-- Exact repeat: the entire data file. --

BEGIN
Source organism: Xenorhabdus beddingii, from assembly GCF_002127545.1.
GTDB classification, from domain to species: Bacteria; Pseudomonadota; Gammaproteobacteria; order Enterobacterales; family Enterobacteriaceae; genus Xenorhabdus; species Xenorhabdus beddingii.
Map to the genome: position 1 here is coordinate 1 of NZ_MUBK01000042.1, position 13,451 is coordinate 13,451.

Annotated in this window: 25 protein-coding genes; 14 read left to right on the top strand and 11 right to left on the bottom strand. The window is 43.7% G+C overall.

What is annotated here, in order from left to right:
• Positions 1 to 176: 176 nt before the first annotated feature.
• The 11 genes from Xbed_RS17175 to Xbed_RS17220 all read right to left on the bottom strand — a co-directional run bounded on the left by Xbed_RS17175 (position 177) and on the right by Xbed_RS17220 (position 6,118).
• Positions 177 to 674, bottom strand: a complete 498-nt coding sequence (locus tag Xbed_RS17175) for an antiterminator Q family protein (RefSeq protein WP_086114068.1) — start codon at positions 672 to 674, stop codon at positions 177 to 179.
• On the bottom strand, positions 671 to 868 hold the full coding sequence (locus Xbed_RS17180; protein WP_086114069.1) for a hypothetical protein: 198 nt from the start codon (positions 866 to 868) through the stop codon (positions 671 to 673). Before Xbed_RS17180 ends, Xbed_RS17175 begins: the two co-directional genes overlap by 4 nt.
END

Source organism: Xenorhabdus beddingii, from assembly GCF_002127545.1.
GTDB classification, from domain to species: Bacteria; Pseudomonadota; Gammaproteobacteria; order Enterobacterales; family Enterobacteriaceae; genus Xenorhabdus; species Xenorhabdus beddingii.
Map to the genome: position 1 here is coordinate 1 of NZ_MUBK01000042.1, position 13,451 is coordinate 13,451.

Annotated in this window: 25 protein-coding genes; 14 read left to right on the top strand and 11 right to left on the bottom strand. The window is 43.7% G+C overall.

What is annotated here, in order from left to right:
• Positions 1 to 176: 176 nt before the first annotated feature.
• The 11 genes from Xbed_RS17175 to Xbed_RS17220 all read right to left on the bottom strand — a co-directional run bounded on the left by Xbed_RS17175 (position 177) and on the right by Xbed_RS17220 (position 6,118).
• Positions 177 to 674, bottom strand: a complete 498-nt coding sequence (locus tag Xbed_RS17175) for an antiterminator Q family protein (RefSeq protein WP_086114068.1) — start codon at positions 672 to 674, stop codon at positions 177 to 179.
• On the bottom strand, positions 671 to 868 hold the full coding sequence (locus Xbed_RS17180; protein WP_086114069.1) for a hypothetical protein: 198 nt from the start codon (positions 866 to 868) through the stop codon (positions 671 to 673). Before Xbed_RS17180 ends, Xbed_RS17175 begins: the two co-directional genes overlap by 4 nt.